Bridal Creeper (Asparagus asparagoides) is one of southern Australia's worst weeds and a Weed of National Significance. It invades and smothers native vegetation and threatens rare species. Conventional control methods using herbicides and physical removal are difficult and expensive to implement.
Efforts to find biological control agents started in 1998, when researchers from the Commonwealth Scientific and Industrial Research Organisation (CSIRO) travelled to South Africa to investigate Bridal Creeper in its native range. Three potential agents were identified and carefully tested to confirm that they were host-specific and safe for release: the Leafhopper Zygina spp., the Rust Fungus Puccinia myrsiphylli and the Leaf Beetle Crioceris spp.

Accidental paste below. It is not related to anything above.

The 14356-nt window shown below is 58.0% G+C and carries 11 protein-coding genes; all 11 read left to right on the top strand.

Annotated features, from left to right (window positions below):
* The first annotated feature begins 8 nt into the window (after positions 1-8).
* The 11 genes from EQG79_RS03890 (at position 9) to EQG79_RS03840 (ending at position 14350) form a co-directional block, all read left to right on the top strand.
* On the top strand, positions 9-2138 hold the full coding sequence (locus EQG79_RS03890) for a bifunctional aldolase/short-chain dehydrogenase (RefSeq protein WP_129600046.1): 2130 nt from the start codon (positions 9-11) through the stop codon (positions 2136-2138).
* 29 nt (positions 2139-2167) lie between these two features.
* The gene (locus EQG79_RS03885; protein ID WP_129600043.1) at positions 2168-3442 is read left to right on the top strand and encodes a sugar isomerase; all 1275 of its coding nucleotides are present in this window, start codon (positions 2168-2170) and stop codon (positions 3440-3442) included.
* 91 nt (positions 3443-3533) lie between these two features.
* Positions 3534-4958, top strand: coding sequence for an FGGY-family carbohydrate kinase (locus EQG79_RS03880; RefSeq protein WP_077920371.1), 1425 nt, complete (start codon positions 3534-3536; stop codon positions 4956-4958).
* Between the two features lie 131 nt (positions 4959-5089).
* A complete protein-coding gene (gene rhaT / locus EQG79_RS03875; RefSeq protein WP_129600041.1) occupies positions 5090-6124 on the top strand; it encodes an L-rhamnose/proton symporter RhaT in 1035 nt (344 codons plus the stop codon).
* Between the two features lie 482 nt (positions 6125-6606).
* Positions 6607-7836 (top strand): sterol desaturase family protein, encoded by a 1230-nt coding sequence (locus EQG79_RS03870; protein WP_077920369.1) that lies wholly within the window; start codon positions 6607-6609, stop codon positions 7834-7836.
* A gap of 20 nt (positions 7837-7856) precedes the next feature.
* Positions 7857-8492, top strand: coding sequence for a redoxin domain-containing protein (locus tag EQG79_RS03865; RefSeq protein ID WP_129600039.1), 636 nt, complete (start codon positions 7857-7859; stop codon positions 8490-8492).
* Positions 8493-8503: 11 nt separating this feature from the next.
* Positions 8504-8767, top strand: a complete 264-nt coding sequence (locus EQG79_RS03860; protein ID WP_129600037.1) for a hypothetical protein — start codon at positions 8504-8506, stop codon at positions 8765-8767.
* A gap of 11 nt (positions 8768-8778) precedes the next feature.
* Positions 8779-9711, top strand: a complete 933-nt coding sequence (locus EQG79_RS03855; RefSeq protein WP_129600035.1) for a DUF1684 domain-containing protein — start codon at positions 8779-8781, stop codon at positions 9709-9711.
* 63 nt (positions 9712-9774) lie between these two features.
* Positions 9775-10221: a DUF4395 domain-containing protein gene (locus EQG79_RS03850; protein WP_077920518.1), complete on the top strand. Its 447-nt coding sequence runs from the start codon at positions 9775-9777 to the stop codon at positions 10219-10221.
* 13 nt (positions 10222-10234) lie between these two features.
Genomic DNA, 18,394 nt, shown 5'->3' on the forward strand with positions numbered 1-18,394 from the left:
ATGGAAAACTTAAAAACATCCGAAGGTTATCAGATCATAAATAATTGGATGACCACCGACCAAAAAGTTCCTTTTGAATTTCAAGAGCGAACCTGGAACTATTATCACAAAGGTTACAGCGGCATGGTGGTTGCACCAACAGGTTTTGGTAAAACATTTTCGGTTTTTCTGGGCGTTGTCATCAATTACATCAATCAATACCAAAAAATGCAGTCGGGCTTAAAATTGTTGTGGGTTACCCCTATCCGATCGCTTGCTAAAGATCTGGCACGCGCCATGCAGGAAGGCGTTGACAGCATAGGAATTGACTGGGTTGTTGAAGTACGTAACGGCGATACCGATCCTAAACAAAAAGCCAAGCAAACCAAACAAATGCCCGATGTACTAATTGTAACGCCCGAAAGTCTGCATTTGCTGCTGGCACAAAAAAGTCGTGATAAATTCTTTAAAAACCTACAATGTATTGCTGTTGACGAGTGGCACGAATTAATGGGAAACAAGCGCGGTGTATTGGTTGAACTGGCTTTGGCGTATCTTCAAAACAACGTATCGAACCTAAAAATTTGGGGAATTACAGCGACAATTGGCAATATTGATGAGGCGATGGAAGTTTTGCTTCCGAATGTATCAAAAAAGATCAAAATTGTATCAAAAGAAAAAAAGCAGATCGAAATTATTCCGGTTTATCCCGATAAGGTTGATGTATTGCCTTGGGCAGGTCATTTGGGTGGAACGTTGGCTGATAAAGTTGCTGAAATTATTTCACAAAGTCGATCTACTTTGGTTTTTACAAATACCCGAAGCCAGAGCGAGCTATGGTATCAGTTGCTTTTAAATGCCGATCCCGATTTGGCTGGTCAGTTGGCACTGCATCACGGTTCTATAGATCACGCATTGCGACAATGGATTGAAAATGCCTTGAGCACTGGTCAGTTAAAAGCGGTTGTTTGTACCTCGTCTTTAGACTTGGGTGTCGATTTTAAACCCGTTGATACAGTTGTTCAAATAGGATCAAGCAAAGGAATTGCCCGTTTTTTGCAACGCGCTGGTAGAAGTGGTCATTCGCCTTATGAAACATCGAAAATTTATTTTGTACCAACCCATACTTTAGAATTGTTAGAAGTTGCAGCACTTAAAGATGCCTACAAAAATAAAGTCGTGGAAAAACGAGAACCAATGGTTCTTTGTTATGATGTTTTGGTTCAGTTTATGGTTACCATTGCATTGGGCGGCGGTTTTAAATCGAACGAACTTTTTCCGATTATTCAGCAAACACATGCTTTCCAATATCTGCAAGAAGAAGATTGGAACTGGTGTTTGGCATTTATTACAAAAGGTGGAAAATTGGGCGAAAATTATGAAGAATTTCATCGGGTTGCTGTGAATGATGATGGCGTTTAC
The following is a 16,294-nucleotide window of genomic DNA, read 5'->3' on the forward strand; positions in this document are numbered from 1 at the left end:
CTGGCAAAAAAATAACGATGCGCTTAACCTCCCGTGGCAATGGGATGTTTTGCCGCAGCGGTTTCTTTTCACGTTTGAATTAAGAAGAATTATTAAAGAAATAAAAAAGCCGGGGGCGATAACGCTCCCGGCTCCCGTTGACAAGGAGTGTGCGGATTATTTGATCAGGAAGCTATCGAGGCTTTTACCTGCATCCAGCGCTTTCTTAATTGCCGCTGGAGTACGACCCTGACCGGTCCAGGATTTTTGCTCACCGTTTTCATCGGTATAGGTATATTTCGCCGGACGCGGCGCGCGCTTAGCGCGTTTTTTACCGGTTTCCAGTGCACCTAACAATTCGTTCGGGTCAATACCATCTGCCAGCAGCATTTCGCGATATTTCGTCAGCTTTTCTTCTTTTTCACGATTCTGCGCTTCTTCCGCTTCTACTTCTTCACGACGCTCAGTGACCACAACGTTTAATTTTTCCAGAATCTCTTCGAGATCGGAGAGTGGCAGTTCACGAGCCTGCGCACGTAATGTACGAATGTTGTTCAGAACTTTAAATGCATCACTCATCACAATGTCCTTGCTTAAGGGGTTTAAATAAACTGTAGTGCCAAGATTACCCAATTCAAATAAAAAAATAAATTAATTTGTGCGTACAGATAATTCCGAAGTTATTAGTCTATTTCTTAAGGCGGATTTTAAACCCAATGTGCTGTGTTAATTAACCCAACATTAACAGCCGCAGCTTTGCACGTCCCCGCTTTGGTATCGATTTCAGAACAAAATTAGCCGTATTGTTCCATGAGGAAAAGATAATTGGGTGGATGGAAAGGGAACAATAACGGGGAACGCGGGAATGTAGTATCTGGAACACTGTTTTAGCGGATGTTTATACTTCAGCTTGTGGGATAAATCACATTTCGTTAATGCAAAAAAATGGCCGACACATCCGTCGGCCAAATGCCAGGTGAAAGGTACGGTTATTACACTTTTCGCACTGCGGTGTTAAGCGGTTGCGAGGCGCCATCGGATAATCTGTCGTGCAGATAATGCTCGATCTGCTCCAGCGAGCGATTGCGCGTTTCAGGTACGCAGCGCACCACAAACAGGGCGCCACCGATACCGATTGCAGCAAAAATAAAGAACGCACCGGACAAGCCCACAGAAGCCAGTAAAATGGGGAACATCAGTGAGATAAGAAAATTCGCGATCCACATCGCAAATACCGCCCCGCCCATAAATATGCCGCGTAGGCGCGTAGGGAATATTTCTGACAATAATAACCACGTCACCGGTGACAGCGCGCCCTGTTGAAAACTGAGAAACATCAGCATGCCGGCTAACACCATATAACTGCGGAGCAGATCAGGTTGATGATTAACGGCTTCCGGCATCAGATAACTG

Since 2002, the CSIRO, in collaboration with state agencies, has taken a leading role in the national distribution of Leafhoppers and Rust Fungus. The community has enthusiastically embraced the biological control methods and established over 2000 release sites.
Schools across the country have been involved in rearing and releasing Leafhoppers on local infestations, while community groups have created their own innovative methods to redistribute the rust spores from nursery sites. These community efforts are significantly aiding the natural spread of the agents. The biological control of Bridal Creeper has been so successful that emphasis has started to shift to managing regeneration of native vegetation on previously infested sites.